Sunday, December 25, 2011

Perception and theory-ladenness

  • Experience is structured. Structured by what? By the language we use, by the implicit beliefs (which we are not unable to describe) and explicit beliefs and theories, and by our actions.
  • You can't really observe what's out there unless you are working with some or another working hypothesis. In other words, the experience of the world is different based on which competing theory you subscribe to. 
  • "[W]hat is more important, the very notion of ‘observability’ also changes as our knowledge of the world evolves. The problem of some clerical contemporaries of Galileowith the telescope had to do with what they were ‘observing’: were they seeing what was ‘there’ on the moon, or an illusory image projected by the telescope which had nothing to do with the so-called mountains on the moon?" (p.170, The Heathen in His Blindness, S.N. Balagangadhara)
  • Many English second language speakers can't observe many segmental, suprasegmental, paralinguistic phenomena related to native English. 
  • So, we need instruments for these second language speakers to make them perceive the above phenomena.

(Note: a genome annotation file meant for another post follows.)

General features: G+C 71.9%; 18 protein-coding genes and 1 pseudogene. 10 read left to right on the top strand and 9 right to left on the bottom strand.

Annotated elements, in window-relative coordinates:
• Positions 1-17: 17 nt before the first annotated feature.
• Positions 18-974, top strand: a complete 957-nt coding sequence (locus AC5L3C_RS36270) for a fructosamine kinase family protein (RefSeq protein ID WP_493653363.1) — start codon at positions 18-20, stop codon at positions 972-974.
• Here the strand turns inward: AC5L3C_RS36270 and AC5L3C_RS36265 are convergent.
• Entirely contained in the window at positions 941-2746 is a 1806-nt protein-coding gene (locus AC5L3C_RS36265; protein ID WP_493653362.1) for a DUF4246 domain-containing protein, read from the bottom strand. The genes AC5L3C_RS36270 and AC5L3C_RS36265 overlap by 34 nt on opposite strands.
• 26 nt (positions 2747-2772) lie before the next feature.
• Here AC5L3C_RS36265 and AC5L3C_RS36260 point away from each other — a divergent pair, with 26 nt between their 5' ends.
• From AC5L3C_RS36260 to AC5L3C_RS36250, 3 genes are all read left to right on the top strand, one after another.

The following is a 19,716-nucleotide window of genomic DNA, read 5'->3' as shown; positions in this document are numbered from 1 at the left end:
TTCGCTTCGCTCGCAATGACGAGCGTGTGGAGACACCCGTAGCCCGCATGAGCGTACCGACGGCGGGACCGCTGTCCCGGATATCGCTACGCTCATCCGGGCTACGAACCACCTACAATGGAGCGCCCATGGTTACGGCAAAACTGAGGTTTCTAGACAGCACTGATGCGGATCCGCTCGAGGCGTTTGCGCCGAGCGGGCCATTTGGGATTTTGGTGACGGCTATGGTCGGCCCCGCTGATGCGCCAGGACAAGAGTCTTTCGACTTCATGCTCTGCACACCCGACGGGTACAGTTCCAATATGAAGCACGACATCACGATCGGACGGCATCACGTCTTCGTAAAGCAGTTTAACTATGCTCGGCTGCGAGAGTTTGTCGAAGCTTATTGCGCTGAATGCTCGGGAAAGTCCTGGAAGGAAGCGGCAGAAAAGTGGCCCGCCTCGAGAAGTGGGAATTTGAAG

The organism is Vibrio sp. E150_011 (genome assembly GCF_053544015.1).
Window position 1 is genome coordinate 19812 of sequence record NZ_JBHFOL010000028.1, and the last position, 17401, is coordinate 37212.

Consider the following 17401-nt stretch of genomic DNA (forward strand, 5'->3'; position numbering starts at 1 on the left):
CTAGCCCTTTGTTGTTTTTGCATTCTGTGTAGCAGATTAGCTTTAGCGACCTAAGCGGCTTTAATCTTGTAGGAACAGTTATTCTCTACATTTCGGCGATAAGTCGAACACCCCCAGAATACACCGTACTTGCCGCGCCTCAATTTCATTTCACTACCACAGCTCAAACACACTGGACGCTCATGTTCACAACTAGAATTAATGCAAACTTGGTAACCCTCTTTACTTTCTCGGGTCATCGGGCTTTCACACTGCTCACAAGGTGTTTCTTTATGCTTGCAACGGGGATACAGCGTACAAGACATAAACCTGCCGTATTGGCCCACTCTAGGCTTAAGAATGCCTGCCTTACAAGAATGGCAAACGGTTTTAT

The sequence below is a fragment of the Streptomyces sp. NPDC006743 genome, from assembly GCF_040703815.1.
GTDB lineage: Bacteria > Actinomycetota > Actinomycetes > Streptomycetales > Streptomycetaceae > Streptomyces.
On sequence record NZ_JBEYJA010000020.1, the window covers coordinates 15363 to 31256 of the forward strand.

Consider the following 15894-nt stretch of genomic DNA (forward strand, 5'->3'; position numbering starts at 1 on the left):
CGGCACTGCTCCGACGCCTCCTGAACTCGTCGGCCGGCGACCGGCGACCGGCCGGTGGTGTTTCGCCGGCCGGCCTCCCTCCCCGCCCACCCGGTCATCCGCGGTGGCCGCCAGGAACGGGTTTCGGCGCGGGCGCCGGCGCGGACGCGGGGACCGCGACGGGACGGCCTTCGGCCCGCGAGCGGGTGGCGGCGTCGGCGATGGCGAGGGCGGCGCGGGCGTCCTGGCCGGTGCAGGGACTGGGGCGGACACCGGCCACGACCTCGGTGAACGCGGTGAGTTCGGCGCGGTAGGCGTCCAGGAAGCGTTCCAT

• Are the accent reduction coaches helpful in giving these instruments? To some extent, yes. But to a large extent, these native speakers are NOT aware of the phenomena related to English. 
  • Therefore, both accent reduction coaches--who happen to be native speakers-- and second language learners need instruments (not like telescope, but theories--after all, theories are instruments, since they change your perception of the world) to observe these phenomena.
  • What kind of instruments (theories) we need? 
  • English Phonetic Transcription by  Charles-James Nice Bailey is an essential instrument.
  • The other is: various theories of Intonation (Intonation Phonology by Robert Ladd, ToBI, JC Wells English Intonation, Alan Cruttenden's Intonation, CJN Bailey's intonation theory)
  • Books related to English nonverbal communication
  • Unless these accent reduction coaches master these works, they can't help the foreign speakers achieve a native-like accent, except for the fact they can take these speakers from one point to another better point.

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